How cleaning is changing – dimensions of clean that defines the new reality


With the arrival of COVID-19 in South Africa there were many predictions relating to the effects of the pandemic, from the number of infections and deaths, when the virus would peak, even down to national and provincial long-term projections .  

But as even pre-emptive modelling did not account for the different variants of the virus, we have come to accept that change is the only certainty when it comes to the virus.

“As the pandemic has fundamentally altered many aspects of our lives, it has made us more focused on cleanliness and hygiene. One certainty therefore is that cleaning is changing,” says Emma Corder, Managing Director of industrial cleaning products manufacturer Industroclean.

Cleaning companies, inhouse cleaning staff and facility managers need to navigate the changing demands, needs and standards of their customers. The adjustments are not minor, but a paradigm shift requiring companies to completely rethink how to approach the concept of cleaning.

There are four dimensions of clean that defines the new reality and assists cleaning companies to gauge how their cleaning programmes can leverage change for maximum benefit.

A new scope of cleaning

While cleaning still supports core business activity, it’s meaning has changed both functionally and psychologically. Stricter procedures and more frequent cleaning for high-touch objects are required on a functional level while cleaning now plays an increasingly vital role in building trust, demonstrating corporate responsibility and ensuring safety, on a psychological level. In addition to a spotless appearance, customers and patrons need to be reassured of a clean and safe experience while cleaning and disinfecting more surfaces, equipment and areas while at the same time cleaning staff’s safety needs to be ensured.

“Cleaning companies therefore need to re-look procedures to be implemented, cleaning solutions to be used and how they can support and keep cleaning staff safe,” Corder adds. Solving these challenges will require everyone in the cleaning industry – from OEMs to chemical manufacturers and cleaners – to work together.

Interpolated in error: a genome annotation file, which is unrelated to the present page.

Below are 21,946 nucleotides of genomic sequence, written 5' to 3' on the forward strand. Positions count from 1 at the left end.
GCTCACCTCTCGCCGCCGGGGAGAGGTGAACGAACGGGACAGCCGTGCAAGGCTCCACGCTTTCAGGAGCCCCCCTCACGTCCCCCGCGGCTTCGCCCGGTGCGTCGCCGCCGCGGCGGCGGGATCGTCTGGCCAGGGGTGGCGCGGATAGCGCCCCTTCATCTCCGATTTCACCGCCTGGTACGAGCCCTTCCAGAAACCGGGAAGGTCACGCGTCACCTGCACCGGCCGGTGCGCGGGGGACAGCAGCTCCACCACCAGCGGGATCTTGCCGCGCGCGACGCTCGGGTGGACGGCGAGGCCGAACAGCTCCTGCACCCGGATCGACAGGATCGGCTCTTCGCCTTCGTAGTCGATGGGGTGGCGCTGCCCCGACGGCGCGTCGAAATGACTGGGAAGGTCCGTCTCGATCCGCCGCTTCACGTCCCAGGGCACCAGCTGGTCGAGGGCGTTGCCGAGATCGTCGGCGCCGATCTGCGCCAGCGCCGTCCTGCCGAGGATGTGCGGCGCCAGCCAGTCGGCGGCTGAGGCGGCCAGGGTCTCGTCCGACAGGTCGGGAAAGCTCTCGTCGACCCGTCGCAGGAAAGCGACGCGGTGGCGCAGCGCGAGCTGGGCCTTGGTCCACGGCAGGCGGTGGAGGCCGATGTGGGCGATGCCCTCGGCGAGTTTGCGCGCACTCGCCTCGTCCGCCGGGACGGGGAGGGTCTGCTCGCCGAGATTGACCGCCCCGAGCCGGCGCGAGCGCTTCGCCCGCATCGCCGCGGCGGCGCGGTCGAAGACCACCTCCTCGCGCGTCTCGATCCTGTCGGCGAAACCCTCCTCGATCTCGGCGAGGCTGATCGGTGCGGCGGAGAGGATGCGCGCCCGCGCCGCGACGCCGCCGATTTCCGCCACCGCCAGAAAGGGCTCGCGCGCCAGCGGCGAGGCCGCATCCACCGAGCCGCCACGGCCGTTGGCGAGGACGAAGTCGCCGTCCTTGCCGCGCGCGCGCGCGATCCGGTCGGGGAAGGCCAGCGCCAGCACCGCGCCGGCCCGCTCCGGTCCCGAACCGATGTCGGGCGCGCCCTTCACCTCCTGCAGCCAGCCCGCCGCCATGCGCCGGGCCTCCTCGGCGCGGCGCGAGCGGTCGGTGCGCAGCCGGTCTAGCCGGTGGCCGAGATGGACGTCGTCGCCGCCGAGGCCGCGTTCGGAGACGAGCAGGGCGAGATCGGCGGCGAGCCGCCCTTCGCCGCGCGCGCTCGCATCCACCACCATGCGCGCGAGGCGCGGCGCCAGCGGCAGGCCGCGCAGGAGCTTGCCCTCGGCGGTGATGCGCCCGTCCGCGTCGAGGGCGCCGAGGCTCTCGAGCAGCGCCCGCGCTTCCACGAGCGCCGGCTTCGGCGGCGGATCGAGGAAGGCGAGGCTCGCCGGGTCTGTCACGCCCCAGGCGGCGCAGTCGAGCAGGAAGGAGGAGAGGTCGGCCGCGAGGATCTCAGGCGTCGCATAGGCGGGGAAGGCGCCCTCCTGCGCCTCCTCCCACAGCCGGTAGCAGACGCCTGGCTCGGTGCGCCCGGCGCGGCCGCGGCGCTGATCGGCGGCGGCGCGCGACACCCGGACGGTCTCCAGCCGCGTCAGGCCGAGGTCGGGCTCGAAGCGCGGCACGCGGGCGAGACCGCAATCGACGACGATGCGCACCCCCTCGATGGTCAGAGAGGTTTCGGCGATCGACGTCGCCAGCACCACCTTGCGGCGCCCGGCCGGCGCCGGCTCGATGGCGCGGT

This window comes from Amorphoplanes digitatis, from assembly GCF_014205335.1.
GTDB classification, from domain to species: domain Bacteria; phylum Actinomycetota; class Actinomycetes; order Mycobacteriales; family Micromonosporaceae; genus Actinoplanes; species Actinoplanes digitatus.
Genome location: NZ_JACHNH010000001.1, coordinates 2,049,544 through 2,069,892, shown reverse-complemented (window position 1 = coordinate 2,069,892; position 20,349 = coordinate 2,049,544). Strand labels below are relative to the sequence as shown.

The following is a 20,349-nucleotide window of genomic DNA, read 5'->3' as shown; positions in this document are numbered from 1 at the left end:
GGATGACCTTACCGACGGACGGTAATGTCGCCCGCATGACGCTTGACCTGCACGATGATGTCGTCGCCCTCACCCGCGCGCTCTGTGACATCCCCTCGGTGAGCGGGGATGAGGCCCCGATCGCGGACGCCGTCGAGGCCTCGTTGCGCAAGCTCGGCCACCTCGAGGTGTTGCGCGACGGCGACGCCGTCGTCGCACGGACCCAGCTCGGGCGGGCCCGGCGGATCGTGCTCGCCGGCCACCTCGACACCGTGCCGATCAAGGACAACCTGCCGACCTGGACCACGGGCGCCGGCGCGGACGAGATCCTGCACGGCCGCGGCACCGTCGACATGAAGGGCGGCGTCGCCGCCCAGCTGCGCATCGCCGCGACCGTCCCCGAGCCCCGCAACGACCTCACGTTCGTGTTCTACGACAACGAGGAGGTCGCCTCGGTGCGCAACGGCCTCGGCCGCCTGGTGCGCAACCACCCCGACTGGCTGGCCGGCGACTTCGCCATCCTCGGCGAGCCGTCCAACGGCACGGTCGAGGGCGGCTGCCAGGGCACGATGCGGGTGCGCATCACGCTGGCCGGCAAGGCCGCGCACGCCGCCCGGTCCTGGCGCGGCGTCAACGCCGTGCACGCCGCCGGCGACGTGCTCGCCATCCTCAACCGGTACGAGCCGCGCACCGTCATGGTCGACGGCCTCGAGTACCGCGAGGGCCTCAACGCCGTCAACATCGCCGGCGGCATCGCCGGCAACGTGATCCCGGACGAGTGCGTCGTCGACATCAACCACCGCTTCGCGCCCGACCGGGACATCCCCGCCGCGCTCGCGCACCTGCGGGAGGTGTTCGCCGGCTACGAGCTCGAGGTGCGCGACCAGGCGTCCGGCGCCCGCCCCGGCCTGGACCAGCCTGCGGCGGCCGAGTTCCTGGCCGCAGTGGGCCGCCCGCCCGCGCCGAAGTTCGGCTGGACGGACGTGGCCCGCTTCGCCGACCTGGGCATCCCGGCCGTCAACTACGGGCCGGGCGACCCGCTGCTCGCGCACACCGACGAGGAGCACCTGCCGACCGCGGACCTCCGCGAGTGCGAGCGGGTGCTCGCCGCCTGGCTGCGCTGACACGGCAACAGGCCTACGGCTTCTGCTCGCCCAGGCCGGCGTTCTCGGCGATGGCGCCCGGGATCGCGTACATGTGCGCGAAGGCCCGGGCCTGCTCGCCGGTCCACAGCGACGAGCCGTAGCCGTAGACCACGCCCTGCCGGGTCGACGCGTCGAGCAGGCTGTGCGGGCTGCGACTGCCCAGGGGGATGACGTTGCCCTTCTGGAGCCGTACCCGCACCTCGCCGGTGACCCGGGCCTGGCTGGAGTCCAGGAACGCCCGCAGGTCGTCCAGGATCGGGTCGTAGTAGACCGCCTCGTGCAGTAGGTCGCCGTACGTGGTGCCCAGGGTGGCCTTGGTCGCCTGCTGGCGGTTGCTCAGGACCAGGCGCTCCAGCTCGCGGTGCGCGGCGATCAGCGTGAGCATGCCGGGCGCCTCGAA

Tech-enhanced cleaning

To thrive in the new reality where demands for stricter cleaning procedures and greater cleaning frequency meet time and cost pressures, technological innovation is key. Equipment that is designed to be time-efficient, high-performing and safe and intuitive to use can help meet the increased cleaning demands and (health and safety of workers)

“The potential for technology to automate mundane, but critical cleaning functions is wide ranging,” adds Corder. Autonomous floor scrubbers free up cleaners’ time to focus on critical areas that require manual cleaning.

Transparent and visible cleaning

Awareness of cleanliness and hygiene has increased and moved cleaning from back, to centre stage and with a spotlight on it. Cleaning has now become an essential aspect of brand experience and increasingly influential for a brand’s reputation while transparency and communication around cleaning have become indicators of the quality of a business’s products or services. As a result, cleaning thoroughly and professionally is not enough, companies need to show it.

Sustainable cleaning

With the rising demand for increased cleaning comes the continuing need for sustainable solutions. Whether driven by industry regulations or customer expectations the cleaning industry has a responsibility to create solutions that support a healthy future for the planet. Many businesses are under significant time and costs pressures which means that sustainable solutions must be cost-effective and able to deliver superior cleaning performance.

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